Those who have occasion to visit the battlefield of Gettysburg should secure the services of Luther W. Minnigh, the battlefield guide and lecturer and author of “Gettysburg – What They Did Here.” Mr. Minnigh was born on the ground covered by the battlefield, was brought up and educated at Gettysburg, traversed the grounds daily for weeks after the battle, has devoted years to a study of the engagements, and is a thorough master of the whole subject. His descriptions of it are vivid and eloquent and free from the mannerisms of the ordinary guide. His study of the field has been supplemented by information received from numerous heroes of the great battle, whom he has accompanied in their visits to the scene of their exploits.
The pamphlet is plentifully interspersed with advertisements, particularly for services and products related to the historic site. Commemorative spoons seem to have been popular.
The rest of the text includes pages of statistics, descriptions, and quotes including Lincoln’s address. One section lists all of the sculptures and the names of the sculptors. The names of the dead, both Union and Confederate are listed, and places of interest are mentioned. Finally, Minnigh provides pages of testimonials for his services:
Precise in detail, dramatic and impressive in manner. – Hartford (Ct.) Daily Times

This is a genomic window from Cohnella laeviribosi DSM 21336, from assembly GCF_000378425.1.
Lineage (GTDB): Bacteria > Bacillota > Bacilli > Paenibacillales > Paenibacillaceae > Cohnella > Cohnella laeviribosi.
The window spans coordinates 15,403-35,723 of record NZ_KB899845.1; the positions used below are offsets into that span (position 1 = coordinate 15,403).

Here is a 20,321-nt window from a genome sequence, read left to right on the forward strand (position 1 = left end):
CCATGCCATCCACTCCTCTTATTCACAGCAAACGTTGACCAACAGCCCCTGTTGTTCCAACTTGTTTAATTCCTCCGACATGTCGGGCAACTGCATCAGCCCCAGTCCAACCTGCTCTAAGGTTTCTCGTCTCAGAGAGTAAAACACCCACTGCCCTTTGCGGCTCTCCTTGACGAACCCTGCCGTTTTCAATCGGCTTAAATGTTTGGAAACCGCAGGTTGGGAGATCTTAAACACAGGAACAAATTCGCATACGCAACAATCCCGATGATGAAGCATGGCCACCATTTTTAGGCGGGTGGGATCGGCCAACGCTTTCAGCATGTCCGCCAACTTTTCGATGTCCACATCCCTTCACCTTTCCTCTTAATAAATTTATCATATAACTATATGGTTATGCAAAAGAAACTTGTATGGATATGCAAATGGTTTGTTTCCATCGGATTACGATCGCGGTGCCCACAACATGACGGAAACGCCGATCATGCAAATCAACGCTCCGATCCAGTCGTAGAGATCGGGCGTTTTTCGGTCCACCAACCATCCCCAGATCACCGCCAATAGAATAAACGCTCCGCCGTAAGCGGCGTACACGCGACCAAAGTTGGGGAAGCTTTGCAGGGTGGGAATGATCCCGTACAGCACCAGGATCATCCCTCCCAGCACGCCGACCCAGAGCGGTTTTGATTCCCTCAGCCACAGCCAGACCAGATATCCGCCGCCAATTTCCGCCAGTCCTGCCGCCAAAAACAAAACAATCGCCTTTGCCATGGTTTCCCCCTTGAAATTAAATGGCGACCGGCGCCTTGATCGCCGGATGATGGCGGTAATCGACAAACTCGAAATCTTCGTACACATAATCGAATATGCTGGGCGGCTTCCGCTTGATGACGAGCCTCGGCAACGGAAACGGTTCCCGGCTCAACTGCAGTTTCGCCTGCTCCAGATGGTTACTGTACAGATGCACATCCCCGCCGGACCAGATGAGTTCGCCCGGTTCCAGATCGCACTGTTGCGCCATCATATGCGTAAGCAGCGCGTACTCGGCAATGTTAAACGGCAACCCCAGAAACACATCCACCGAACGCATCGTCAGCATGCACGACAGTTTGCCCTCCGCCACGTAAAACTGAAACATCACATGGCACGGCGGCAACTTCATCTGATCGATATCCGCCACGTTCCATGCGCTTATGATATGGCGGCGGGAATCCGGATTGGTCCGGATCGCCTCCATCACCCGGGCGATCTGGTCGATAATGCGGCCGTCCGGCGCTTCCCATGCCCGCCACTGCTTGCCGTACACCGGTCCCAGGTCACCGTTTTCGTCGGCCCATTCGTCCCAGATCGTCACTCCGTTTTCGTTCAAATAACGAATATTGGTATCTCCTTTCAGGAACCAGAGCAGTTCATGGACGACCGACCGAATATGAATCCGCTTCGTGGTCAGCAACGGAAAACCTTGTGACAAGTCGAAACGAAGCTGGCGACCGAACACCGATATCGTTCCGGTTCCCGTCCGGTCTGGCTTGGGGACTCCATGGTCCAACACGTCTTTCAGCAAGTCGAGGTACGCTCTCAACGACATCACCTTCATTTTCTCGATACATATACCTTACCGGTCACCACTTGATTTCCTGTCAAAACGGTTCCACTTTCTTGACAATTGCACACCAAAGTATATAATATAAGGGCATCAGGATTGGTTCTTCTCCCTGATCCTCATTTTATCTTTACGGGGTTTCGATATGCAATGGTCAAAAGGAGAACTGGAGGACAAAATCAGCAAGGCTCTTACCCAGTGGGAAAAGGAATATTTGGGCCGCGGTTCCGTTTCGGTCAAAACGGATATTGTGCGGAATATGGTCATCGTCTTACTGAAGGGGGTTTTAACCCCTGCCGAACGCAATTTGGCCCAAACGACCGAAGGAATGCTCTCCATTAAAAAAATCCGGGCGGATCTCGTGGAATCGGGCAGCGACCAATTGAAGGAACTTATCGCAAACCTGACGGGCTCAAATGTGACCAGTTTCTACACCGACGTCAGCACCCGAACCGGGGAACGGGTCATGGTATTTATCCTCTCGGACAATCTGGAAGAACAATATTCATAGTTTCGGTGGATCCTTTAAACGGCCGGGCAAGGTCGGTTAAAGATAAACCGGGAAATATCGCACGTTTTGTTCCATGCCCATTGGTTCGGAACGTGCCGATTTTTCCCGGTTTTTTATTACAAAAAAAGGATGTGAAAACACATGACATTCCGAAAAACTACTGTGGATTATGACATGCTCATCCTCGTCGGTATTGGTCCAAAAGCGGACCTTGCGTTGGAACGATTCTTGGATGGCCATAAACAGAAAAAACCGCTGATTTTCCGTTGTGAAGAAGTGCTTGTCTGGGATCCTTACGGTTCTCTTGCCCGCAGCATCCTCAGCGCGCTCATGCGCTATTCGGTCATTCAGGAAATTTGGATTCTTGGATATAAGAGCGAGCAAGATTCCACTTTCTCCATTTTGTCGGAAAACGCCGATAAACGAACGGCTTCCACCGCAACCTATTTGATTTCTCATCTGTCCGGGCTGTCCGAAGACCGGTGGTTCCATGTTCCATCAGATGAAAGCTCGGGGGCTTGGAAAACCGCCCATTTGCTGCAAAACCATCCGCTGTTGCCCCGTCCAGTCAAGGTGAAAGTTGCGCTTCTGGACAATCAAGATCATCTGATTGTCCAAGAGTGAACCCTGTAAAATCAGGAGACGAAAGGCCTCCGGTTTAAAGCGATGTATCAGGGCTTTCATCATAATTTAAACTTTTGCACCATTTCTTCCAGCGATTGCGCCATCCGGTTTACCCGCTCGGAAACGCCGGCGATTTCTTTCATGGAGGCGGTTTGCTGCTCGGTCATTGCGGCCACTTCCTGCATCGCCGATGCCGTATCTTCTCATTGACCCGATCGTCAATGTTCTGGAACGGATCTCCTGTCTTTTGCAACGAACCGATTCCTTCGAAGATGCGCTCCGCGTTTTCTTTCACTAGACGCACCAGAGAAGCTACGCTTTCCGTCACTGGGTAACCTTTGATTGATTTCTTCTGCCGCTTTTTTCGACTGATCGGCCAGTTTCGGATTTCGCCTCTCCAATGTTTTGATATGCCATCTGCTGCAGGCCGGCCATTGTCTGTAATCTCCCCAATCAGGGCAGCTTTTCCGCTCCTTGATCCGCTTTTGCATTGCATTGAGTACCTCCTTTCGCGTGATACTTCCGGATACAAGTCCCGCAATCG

Minutely exact, wonderfully graphic. – Owego (N.Y.) Record
Magnificent word painting, gives a graphic and vivid description. – Reading (Pa.) Eagle
Mr. Minnigh’s descriptions of the three days battle were so vivid that it would have taken but a slight stretch of the imagination to believe that the terrible combat which occurred on those July days of 1863, was again being bitterly waged. Mr. Minnigh’s supply of anecdotes and incidents, gathered personally from those that figured in the fight, seemed inexhaustible, and a few hours spent with him at the various important points of the battleground were more instructive than the careful reading of many volumes which have been written about this important battle. – Philadelphia Times
A Guide to the Fortifications and Battlefields around Petersburg: with a Splendid Map, from Actual Surveys Made by the U.S. Engineer Department Prepared and Published as a Hand-book, by the Proprietor of Jarratt's Hotel (1869)
For almost a year before the end of the war the two armies engaged in a deadly combat around Petersburg and Richmond, Virginia. The prolonged siege was marked by trench warfare, the Union Army tunneling under a Confederate fort and setting off explosives which killed hundreds of men and left a crater which became one of the attractions for “pleasure seekers” after the war, and many bloody engagements. By 1869 a brisk tourism business had developed attracting the curious from near and far. This imprint is an example of the promotion of this new business.
One of the first pages of this promotional guide book from Jarratt’s Hotel in Petersburg, Virginia, is an advertisement for the hotel’s stables announcing the provision of battlefield tours:
Ready at all times to carry pleasure seekers and invalids to the battlefields around Petersburg, In two hours and a half....
The bloodiest battles of the late war were fought in the vicinity of Petersburg, and all lovers of pleasure should visit the grounds.
The anonymous author lays out the purpose of the hand-book: